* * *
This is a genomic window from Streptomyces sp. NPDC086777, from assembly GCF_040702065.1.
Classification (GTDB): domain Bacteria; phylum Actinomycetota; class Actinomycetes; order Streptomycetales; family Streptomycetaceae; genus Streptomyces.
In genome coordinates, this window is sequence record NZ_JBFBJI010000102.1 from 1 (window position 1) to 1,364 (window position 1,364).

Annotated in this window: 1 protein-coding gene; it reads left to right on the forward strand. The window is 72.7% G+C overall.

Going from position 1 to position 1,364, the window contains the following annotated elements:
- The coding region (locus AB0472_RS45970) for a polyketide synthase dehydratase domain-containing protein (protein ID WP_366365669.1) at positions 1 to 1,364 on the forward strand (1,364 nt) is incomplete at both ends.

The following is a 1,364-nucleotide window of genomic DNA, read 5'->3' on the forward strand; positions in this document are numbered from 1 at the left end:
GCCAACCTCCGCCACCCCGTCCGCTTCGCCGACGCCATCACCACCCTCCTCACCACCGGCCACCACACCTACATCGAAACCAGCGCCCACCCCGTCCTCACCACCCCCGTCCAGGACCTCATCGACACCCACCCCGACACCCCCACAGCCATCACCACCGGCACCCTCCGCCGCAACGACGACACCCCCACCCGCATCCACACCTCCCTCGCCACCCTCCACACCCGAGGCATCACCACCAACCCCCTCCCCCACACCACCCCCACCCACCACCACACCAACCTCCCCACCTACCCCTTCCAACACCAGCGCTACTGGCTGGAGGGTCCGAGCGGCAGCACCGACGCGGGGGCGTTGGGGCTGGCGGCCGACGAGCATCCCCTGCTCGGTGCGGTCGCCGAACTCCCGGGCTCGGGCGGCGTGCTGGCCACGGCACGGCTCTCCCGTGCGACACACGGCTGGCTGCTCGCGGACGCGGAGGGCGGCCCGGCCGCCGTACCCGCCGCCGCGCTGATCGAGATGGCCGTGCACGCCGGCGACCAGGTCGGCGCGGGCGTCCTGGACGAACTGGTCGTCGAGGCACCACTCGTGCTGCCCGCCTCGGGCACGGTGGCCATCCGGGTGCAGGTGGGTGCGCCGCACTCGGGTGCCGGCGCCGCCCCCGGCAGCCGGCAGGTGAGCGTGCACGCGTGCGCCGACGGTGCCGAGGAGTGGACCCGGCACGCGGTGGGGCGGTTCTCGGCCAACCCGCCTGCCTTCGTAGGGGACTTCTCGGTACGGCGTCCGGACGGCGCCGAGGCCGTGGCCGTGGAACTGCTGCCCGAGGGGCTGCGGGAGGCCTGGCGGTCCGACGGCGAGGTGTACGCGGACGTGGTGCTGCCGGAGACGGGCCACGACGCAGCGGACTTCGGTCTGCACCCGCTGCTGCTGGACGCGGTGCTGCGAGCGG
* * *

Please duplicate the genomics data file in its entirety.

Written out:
This is a genomic window from Streptomyces sp. NPDC086777, from assembly GCF_040702065.1.
Classification (GTDB): domain Bacteria; phylum Actinomycetota; class Actinomycetes; order Streptomycetales; family Streptomycetaceae; genus Streptomyces.
In genome coordinates, this window is sequence record NZ_JBFBJI010000102.1 from 1 (window position 1) to 1,364 (window position 1,364).

Annotated in this window: 1 protein-coding gene; it reads left to right on the forward strand. The window is 72.7% G+C overall.

Going from position 1 to position 1,364, the window contains the following annotated elements:
- The coding region (locus AB0472_RS45970) for a polyketide synthase dehydratase domain-containing protein (protein ID WP_366365669.1) at positions 1 to 1,364 on the forward strand (1,364 nt) is incomplete at both ends.

The following is a 1,364-nucleotide window of genomic DNA, read 5'->3' on the forward strand; positions in this document are numbered from 1 at the left end:
GCCAACCTCCGCCACCCCGTCCGCTTCGCCGACGCCATCACCACCCTCCTCACCACCGGCCACCACACCTACATCGAAACCAGCGCCCACCCCGTCCTCACCACCCCCGTCCAGGACCTCATCGACACCCACCCCGACACCCCCACAGCCATCACCACCGGCACCCTCCGCCGCAACGACGACACCCCCACCCGCATCCACACCTCCCTCGCCACCCTCCACACCCGAGGCATCACCACCAACCCCCTCCCCCACACCACCCCCACCCACCACCACACCAACCTCCCCACCTACCCCTTCCAACACCAGCGCTACTGGCTGGAGGGTCCGAGCGGCAGCACCGACGCGGGGGCGTTGGGGCTGGCGGCCGACGAGCATCCCCTGCTCGGTGCGGTCGCCGAACTCCCGGGCTCGGGCGGCGTGCTGGCCACGGCACGGCTCTCCCGTGCGACACACGGCTGGCTGCTCGCGGACGCGGAGGGCGGCCCGGCCGCCGTACCCGCCGCCGCGCTGATCGAGATGGCCGTGCACGCCGGCGACCAGGTCGGCGCGGGCGTCCTGGACGAACTGGTCGTCGAGGCACCACTCGTGCTGCCCGCCTCGGGCACGGTGGCCATCCGGGTGCAGGTGGGTGCGCCGCACTCGGGTGCCGGCGCCGCCCCCGGCAGCCGGCAGGTGAGCGTGCACGCGTGCGCCGACGGTGCCGAGGAGTGGACCCGGCACGCGGTGGGGCGGTTCTCGGCCAACCCGCCTGCCTTCGTAGGGGACTTCTCGGTACGGCGTCCGGACGGCGCCGAGGCCGTGGCCGTGGAACTGCTGCCCGAGGGGCTGCGGGAGGCCTGGCGGTCCGACGGCGAGGTGTACGCGGACGTGGTGCTGCCGGAGACGGGCCACGACGCAGCGGACTTCGGTCTGCACCCGCTGCTGCTGGACGCGGTGCTGCGAGCGG